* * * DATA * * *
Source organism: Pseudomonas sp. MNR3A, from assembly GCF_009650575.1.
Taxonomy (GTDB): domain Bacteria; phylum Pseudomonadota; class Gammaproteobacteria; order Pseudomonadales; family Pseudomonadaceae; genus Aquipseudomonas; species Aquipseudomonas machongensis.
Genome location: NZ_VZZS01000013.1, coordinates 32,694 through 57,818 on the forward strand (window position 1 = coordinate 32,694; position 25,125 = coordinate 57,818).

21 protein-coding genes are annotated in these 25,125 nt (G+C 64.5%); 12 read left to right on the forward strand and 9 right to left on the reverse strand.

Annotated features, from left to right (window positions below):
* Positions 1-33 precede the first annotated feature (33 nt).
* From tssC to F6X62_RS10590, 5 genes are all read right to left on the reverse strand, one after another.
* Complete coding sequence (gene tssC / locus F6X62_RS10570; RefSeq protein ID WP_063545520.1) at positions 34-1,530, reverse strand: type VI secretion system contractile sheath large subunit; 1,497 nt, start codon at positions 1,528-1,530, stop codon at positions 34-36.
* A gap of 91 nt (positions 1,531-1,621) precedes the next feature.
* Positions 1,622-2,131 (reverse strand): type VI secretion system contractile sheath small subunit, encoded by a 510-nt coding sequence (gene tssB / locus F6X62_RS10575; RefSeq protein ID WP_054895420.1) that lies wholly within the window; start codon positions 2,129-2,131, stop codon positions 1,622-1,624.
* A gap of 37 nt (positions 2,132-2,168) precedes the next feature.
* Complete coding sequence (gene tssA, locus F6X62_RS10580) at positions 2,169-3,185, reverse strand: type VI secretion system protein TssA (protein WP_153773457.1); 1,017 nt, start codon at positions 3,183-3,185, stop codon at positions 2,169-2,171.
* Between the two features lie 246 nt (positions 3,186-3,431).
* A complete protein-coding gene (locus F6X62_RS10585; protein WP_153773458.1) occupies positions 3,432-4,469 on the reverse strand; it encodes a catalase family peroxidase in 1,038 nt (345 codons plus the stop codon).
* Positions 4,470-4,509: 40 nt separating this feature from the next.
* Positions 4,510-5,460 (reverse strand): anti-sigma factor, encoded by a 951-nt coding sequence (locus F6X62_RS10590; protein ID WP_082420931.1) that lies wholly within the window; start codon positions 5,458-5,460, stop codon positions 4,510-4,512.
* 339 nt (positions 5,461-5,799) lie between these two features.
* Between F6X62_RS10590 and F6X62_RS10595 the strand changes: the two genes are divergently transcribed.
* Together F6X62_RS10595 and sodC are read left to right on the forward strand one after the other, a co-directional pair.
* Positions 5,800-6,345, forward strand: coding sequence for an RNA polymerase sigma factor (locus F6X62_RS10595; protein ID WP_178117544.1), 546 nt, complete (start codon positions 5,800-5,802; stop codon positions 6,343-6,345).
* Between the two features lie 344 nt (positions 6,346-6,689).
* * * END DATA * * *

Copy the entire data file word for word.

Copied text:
Source organism: Pseudomonas sp. MNR3A, from assembly GCF_009650575.1.
Taxonomy (GTDB): domain Bacteria; phylum Pseudomonadota; class Gammaproteobacteria; order Pseudomonadales; family Pseudomonadaceae; genus Aquipseudomonas; species Aquipseudomonas machongensis.
Genome location: NZ_VZZS01000013.1, coordinates 32,694 through 57,818 on the forward strand (window position 1 = coordinate 32,694; position 25,125 = coordinate 57,818).

21 protein-coding genes are annotated in these 25,125 nt (G+C 64.5%); 12 read left to right on the forward strand and 9 right to left on the reverse strand.

Annotated features, from left to right (window positions below):
* Positions 1-33 precede the first annotated feature (33 nt).
* From tssC to F6X62_RS10590, 5 genes are all read right to left on the reverse strand, one after another.
* Complete coding sequence (gene tssC / locus F6X62_RS10570; RefSeq protein ID WP_063545520.1) at positions 34-1,530, reverse strand: type VI secretion system contractile sheath large subunit; 1,497 nt, start codon at positions 1,528-1,530, stop codon at positions 34-36.
* A gap of 91 nt (positions 1,531-1,621) precedes the next feature.
* Positions 1,622-2,131 (reverse strand): type VI secretion system contractile sheath small subunit, encoded by a 510-nt coding sequence (gene tssB / locus F6X62_RS10575; RefSeq protein ID WP_054895420.1) that lies wholly within the window; start codon positions 2,129-2,131, stop codon positions 1,622-1,624.
* A gap of 37 nt (positions 2,132-2,168) precedes the next feature.
* Complete coding sequence (gene tssA, locus F6X62_RS10580) at positions 2,169-3,185, reverse strand: type VI secretion system protein TssA (protein WP_153773457.1); 1,017 nt, start codon at positions 3,183-3,185, stop codon at positions 2,169-2,171.
* Between the two features lie 246 nt (positions 3,186-3,431).
* A complete protein-coding gene (locus F6X62_RS10585; protein WP_153773458.1) occupies positions 3,432-4,469 on the reverse strand; it encodes a catalase family peroxidase in 1,038 nt (345 codons plus the stop codon).
* Positions 4,470-4,509: 40 nt separating this feature from the next.
* Positions 4,510-5,460 (reverse strand): anti-sigma factor, encoded by a 951-nt coding sequence (locus F6X62_RS10590; protein ID WP_082420931.1) that lies wholly within the window; start codon positions 5,458-5,460, stop codon positions 4,510-4,512.
* 339 nt (positions 5,461-5,799) lie between these two features.
* Between F6X62_RS10590 and F6X62_RS10595 the strand changes: the two genes are divergently transcribed.
* Together F6X62_RS10595 and sodC are read left to right on the forward strand one after the other, a co-directional pair.
* Positions 5,800-6,345, forward strand: coding sequence for an RNA polymerase sigma factor (locus F6X62_RS10595; protein ID WP_178117544.1), 546 nt, complete (start codon positions 5,800-5,802; stop codon positions 6,343-6,345).
* Between the two features lie 344 nt (positions 6,346-6,689).